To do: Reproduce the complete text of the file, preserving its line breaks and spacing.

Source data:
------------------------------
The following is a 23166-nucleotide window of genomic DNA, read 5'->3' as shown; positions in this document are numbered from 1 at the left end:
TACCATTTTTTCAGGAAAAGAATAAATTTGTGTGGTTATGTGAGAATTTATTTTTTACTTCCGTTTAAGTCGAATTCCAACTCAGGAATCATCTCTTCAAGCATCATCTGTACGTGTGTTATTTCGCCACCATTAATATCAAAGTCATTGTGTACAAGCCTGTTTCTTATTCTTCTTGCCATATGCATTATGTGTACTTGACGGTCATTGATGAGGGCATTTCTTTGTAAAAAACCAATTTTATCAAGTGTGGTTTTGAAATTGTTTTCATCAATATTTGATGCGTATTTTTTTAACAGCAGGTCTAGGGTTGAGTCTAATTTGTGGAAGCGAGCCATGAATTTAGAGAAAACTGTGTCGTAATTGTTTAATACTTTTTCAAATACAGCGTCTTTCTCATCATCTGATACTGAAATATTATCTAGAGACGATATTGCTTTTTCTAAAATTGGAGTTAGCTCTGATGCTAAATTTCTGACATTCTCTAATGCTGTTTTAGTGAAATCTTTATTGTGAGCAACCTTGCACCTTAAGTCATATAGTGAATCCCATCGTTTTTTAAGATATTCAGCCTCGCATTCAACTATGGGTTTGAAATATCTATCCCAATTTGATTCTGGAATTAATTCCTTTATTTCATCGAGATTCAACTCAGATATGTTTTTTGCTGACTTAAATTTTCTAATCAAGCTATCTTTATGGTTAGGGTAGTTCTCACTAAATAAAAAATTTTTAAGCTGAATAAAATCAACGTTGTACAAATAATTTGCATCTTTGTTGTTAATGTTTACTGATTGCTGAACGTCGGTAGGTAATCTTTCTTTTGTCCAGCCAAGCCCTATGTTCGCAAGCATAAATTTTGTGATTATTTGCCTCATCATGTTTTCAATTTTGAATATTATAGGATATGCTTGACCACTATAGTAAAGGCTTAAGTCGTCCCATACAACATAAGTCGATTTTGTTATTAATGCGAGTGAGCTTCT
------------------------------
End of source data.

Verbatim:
The following is a 23166-nucleotide window of genomic DNA, read 5'->3' as shown; positions in this document are numbered from 1 at the left end:
TACCATTTTTTCAGGAAAAGAATAAATTTGTGTGGTTATGTGAGAATTTATTTTTTACTTCCGTTTAAGTCGAATTCCAACTCAGGAATCATCTCTTCAAGCATCATCTGTACGTGTGTTATTTCGCCACCATTAATATCAAAGTCATTGTGTACAAGCCTGTTTCTTATTCTTCTTGCCATATGCATTATGTGTACTTGACGGTCATTGATGAGGGCATTTCTTTGTAAAAAACCAATTTTATCAAGTGTGGTTTTGAAATTGTTTTCATCAATATTTGATGCGTATTTTTTTAACAGCAGGTCTAGGGTTGAGTCTAATTTGTGGAAGCGAGCCATGAATTTAGAGAAAACTGTGTCGTAATTGTTTAATACTTTTTCAAATACAGCGTCTTTCTCATCATCTGATACTGAAATATTATCTAGAGACGATATTGCTTTTTCTAAAATTGGAGTTAGCTCTGATGCTAAATTTCTGACATTCTCTAATGCTGTTTTAGTGAAATCTTTATTGTGAGCAACCTTGCACCTTAAGTCATATAGTGAATCCCATCGTTTTTTAAGATATTCAGCCTCGCATTCAACTATGGGTTTGAAATATCTATCCCAATTTGATTCTGGAATTAATTCCTTTATTTCATCGAGATTCAACTCAGATATGTTTTTTGCTGACTTAAATTTTCTAATCAAGCTATCTTTATGGTTAGGGTAGTTCTCACTAAATAAAAAATTTTTAAGCTGAATAAAATCAACGTTGTACAAATAATTTGCATCTTTGTTGTTAATGTTTACTGATTGCTGAACGTCGGTAGGTAATCTTTCTTTTGTCCAGCCAAGCCCTATGTTCGCAAGCATAAATTTTGTGATTATTTGCCTCATCATGTTTTCAATTTTGAATATTATAGGATATGCTTGACCACTATAGTAAAGGCTTAAGTCGTCCCATACAACATAAGTCGATTTTGTTATTAATGCGAGTGAGCTTCT